Here I am in a natural setting, with nature close at hand. From these windows I can see mountains, a mercury-smooth lake with fish breaking its silvery sheet, and trees aspiring for the sky. I hear a red squirrel chattering from one of those trees, and the call of a lonely osprey looking for its morning meal. It took a day of arduous travel to get here, and I am staring at a computer screen as nature puts on her show for me. I think, “it’ll still be there when I get done.” Then I think about what I think. Will it be there? This world we’re creating in our own image demands more and more of the planet we inhabit. To which we feel entitled. As I stood at the airport staring at the monitor, I couldn’t believe that my flight had been cancelled. What? I arrived at the airport at 5 a.m., flew countless miles, only to have you tell me my flight has been cancelled? Am I not owed better than this?
This attitude, I reflect, may be what brought us to such a place to begin with. This incredibly beautiful world was never ours to own. We’re guests. Invited perhaps, but guests nevertheless. And we all know that guests are supposed to be gracious and to act as if they wish to be invited back. So why am I rudely sitting here, ignoring my host? We are part of nature, but we tend to think of those closely attuned to nature as “uncivilized.” They don’t dress like city dwellers. Their hair is worn differently. They value things money can’t buy. They don’t play the entrepreneur’s game.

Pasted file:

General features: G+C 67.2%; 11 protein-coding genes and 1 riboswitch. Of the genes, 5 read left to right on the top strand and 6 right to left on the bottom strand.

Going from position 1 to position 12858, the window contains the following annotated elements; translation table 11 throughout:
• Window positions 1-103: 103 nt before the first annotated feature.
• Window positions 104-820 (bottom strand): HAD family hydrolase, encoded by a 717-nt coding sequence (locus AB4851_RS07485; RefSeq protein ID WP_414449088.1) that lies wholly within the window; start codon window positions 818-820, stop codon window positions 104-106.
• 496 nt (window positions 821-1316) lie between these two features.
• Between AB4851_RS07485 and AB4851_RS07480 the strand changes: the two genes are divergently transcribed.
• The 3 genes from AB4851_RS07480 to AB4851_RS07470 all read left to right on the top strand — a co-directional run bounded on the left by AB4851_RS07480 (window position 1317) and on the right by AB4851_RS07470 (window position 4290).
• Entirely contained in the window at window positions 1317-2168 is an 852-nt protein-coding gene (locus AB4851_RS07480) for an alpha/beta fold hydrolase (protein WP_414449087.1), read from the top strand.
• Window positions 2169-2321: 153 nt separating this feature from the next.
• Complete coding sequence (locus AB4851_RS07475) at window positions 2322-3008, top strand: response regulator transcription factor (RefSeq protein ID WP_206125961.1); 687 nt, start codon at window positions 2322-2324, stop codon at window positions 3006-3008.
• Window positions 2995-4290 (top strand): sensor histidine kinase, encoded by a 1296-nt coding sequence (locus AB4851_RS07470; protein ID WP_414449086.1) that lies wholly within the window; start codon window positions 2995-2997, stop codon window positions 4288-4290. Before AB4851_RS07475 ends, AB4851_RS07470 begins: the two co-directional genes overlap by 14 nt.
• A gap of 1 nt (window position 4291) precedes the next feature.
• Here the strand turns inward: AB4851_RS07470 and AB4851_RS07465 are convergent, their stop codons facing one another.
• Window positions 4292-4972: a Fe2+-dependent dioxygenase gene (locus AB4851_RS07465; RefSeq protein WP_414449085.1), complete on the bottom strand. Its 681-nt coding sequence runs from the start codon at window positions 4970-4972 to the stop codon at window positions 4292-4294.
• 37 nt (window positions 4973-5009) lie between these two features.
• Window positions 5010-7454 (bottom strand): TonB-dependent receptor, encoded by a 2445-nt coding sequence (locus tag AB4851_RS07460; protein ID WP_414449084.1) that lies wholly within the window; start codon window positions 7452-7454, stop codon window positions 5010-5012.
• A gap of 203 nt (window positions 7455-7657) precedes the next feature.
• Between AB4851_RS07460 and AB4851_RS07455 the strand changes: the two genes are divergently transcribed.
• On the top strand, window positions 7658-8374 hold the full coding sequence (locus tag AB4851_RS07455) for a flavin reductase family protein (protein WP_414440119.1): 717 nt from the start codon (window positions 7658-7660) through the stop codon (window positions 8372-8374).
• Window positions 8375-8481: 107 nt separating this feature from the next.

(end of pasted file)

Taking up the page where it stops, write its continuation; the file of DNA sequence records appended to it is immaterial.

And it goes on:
I travel to “get away from it all.” That which I’m getting away from is my life every other day of the year. How did we come to call this “civilized”? There’s no denying the creature comforts of a place to call home and a routine that seldom varies. But sitting here, amid nature, I realize the tremendous cost. Even as soon as it began to warm up in New Jersey we tried to carve out the time to explore local parks. To be outdoors among nature before heading back to the office on Monday. The whole point of worship is to break the flow of everyday time. To stop and think of the good that we have been invited to enjoy. I find myself amid this splendor, and I sit at my computer while nature awakens around me.